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What is the contribution of actual motor skill, fitness, and physical activity to children’s self-perception of motor competence?

journal contribution
posted on 01.10.2018, 00:00 authored by Lisa BarnettLisa Barnett, D Lubans, Jo SalmonJo Salmon, Anna TimperioAnna Timperio, Nicky RidgersNicky Ridgers
This study aimed to examine the contribution of objective measures of physical fitness (musculoskeletal and cardiorespiratory), physical activity and motor skill to motor perception. A total of 122 children (63 boys) aged 9-11 years were assessed. Independent t-tests assessed sex differences in all variables. Two linear mixed models adjusted for sex and age were performed with perceived object control and locomotor skills (pictorial scale of Perceived Movement Skill Competence for young children) as outcomes. Aerobic (multi-stage fitness test) and muscular fitness (long jump, grip strength), moderate-to-vigorous physical activity (ActiGraph accelerometry), movement skill (Test of Gross Motor Development-2), age and sex were predictors. Boys had higher object control skills (actual and perceived) and fitness. Age (decreasing) and long jump distance (positive) explained 16% of locomotor skill perception variance. Sex (boys) explained 13% of object control skill perception variance. Children’s skill self-perception may be influenced by fitness attributes as these are more evident to them. The fact that girls have lower actual object control competence and fitness than boys suggest girls may be an intervention target.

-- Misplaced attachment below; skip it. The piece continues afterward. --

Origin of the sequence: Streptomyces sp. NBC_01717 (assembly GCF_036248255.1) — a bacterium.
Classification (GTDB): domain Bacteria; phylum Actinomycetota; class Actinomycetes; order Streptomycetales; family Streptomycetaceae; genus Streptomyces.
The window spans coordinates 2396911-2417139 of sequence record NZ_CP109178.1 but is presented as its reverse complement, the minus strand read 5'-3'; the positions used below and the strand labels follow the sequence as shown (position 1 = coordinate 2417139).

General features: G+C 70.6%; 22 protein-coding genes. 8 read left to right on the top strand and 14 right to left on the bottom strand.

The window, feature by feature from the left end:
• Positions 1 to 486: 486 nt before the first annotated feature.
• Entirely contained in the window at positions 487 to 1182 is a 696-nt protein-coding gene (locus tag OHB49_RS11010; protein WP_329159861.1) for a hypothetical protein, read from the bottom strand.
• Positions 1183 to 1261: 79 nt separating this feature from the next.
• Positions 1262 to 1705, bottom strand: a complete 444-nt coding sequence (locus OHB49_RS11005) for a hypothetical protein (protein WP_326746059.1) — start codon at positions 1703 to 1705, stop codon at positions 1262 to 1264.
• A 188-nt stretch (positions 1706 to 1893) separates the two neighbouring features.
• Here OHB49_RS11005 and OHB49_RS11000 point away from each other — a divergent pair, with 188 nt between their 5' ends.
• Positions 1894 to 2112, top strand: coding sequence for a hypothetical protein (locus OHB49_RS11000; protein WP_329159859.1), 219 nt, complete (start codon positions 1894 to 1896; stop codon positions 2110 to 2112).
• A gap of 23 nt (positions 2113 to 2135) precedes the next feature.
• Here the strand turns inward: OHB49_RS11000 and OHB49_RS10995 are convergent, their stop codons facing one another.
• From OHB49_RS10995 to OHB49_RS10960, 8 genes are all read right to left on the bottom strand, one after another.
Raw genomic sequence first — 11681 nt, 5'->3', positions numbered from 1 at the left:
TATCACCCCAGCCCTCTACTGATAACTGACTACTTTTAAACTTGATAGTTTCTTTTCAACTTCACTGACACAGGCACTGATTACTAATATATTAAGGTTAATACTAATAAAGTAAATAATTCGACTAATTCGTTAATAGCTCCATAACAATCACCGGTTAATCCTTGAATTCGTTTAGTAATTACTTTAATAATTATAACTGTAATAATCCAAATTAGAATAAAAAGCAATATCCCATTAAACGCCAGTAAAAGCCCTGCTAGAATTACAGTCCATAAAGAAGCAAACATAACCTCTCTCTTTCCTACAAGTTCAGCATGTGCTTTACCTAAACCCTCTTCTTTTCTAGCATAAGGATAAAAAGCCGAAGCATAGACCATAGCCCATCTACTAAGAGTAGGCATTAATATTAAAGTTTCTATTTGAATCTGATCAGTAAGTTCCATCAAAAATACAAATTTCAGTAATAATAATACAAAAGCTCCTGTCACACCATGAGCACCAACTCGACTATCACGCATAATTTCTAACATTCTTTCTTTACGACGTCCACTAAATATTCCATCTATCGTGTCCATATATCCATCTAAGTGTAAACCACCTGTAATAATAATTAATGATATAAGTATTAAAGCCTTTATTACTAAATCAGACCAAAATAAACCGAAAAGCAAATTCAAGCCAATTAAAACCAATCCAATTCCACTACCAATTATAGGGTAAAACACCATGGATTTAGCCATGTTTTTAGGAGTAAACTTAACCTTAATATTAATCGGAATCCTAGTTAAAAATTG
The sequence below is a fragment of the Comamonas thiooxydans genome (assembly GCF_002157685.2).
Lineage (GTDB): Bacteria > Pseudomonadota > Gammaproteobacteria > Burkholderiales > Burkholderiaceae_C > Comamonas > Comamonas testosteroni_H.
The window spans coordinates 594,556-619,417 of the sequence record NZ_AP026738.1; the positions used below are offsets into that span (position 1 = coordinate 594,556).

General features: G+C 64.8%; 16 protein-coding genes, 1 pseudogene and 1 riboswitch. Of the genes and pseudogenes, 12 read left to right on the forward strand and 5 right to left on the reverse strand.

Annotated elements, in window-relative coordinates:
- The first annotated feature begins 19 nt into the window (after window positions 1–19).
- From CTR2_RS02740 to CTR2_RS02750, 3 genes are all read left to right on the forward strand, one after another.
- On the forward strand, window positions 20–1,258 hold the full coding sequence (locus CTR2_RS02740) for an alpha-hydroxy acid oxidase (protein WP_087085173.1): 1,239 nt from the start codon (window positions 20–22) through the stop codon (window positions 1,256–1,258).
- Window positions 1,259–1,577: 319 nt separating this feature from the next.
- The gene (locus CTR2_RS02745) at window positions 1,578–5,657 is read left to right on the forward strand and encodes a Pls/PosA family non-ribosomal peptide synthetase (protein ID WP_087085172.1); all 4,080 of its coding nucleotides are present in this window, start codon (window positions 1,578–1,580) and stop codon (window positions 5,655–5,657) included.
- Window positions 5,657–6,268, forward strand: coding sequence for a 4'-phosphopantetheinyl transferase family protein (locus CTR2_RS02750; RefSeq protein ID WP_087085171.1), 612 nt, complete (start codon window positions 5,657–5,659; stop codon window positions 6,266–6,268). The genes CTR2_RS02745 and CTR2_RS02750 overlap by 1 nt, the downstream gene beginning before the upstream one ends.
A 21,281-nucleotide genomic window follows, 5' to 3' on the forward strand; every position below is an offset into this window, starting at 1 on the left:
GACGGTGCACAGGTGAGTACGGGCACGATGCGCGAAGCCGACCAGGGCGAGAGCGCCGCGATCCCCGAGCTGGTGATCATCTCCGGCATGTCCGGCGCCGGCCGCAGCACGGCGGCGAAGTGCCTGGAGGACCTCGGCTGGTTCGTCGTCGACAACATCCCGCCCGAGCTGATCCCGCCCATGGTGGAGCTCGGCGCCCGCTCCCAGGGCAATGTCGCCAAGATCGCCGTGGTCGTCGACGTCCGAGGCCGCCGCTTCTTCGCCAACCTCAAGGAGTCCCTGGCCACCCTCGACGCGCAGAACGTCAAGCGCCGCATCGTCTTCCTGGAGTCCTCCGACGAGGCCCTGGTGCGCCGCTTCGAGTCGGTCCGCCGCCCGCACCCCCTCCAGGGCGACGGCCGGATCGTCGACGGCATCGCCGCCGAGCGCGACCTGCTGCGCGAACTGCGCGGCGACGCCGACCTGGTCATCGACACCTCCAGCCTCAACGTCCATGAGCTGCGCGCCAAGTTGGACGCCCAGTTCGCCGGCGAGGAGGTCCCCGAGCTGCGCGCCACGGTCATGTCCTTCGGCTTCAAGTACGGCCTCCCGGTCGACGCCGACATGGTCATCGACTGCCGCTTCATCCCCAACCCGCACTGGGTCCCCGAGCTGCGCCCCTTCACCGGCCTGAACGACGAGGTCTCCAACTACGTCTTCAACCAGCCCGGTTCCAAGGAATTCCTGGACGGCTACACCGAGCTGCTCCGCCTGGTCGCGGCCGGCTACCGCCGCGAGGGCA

History

Journal

Journal of motor learning and development

Volume

6

Issue

s2

Pagination

S461 - S473

Publisher

Human Kinetics

Location

Champaign, Ill.

ISSN

2325-3193

eISSN

2325-3215

Language

eng

Publication classification

C1 Refereed article in a scholarly journal; C Journal article

Copyright notice

2017, Human Kinetics, Inc.